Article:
The Twin Ports Interchange is a MnDOT project that was let in 2020 to reconstruct the I-35/I-535/Hwy 53 interchange (affectionately refered to as the "Can of Worms") in order to improve safety by:
- Providing a new conventional design
- Relocating all exits and entrances to the right side of the roadway
- Improving merging sight distance and eliminating merge conflicts
- Eliminating weaving problems near the interchange
- Providing lane continuity for through I-35 traffic
Once completed, this project will enhance safety by eliminating blind merges and left exits, replacing aging infrastructure, and better accommodating freight movements through the interchanges next to the Clure Public Terminal.
Ames-Kraemer Joint Venture (AKJV) successfully bid the project, and since October of 2020 work has been continuously underway.
A unique facet of this project is the number of women working on it! AGC staff had the opportunity to tour the project and meet many of the women working on many areas, from project managers, engineers, field supervisors, carpenters, laborers, operators, truck drivers, and environmental supervisors!
Scroll down and click the images of the women below
to learn a little more about each project team member!
View all the photos of our project visit!
There's one female face conspicuously absent on the Twin Ports Interchange Project. Roberta Dwyer (1958-2020) was a civil engineer who graduated from the U of M in 1982 and worked for 39 years at MnDOT, starting her career as one of their first female engineers. In her tenure at MnDOT, Roberta oversaw some of the most complex projects in the District 1 Duluth office. She finished her career having worked on some of the largest transportation initiatives in the Northland.
Pat Huston, Assistant District Engineer Major Projects for MnDOT in District 1, had this to say about Roberta's legacy on the project:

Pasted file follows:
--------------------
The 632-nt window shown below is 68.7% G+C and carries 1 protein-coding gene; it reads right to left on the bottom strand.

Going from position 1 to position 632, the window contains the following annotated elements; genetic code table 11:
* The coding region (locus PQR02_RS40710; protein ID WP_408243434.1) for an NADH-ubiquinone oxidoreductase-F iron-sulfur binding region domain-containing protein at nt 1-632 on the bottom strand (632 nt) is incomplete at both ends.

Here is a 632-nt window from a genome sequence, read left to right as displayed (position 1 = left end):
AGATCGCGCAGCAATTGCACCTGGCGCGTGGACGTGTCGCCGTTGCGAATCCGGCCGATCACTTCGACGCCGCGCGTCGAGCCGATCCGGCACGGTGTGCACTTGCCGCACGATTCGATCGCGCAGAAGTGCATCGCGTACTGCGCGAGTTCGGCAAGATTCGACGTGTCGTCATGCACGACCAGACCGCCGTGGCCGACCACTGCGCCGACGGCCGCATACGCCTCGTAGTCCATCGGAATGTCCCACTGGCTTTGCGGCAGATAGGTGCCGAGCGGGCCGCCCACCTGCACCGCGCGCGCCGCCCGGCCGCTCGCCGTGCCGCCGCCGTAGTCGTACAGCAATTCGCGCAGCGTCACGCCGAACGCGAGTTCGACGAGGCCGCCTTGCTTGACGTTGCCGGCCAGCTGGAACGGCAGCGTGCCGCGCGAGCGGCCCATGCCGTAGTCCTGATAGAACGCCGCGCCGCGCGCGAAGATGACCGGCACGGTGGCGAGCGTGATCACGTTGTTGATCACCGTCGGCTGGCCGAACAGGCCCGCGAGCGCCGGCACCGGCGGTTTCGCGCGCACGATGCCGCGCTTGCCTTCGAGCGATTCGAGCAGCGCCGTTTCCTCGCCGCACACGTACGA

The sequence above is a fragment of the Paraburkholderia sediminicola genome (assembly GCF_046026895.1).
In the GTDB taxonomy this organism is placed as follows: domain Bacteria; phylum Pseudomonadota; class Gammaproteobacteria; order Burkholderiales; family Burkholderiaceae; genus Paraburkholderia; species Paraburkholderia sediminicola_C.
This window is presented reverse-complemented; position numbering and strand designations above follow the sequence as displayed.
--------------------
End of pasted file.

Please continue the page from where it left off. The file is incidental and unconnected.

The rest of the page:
In regard to TPI, Roberta was the PM from the beginning. She initiated the project and was the point person for the project prior to a dedicated team being assigned. She began the early work in about 2016, moving the project forward. In 2018, we had a formal team assembled and moved down to our current office at Railroad Street. Roberta had a vast and broad background in many areas and this was instrumental in developing the TPI project. She wore many hats at one time. She had experience in project management, right-of-way, traffic engineering, consultant contracts and agreements. Through her years with MnDOT, she worked in a wide variety of positions – not only gaining experience, but developing many relationships throughout MnDOT, the consultant community and the highway/heavy contracting industry. She was widely known, widely respected and pretty much worked on our most complex projects in NE Minnesota.
Back in the early 2000s, Roberta was the first PM to follow a project from cradle to grave – helping construction with commitments made during project development. The first project this occurred on was the reconstruction of TH 53/Piedmont Avenue, which was an Ames project and I was the MnDOT Project Engineer. This was the start of many projects that Roberta and I worked on together, including two more up 53 in Duluth (Trinity Road reconstruction to the mall, and then we led the MnDOT/County/City “Mall Project” that included TH 53/TH 194, Mall Drive and Maple Grove Road on both sides of TH 53). Later, Roberta was the PM for a period of time on the TH 53 Relocation Project in Virginia. We worked together on this until about 2015.
Her work ethic was legendary. It did not matter what day of the week or time of the day it was, she could be found at District 1 HQ. She was very dedicated to MnDOT and our industry. Roberta was one of the few early woman engineers at MnDOT, and she paved the way for many in her footsteps.
In honor of Roberta, the AKJV safety vests display a prominent "RD" on the back.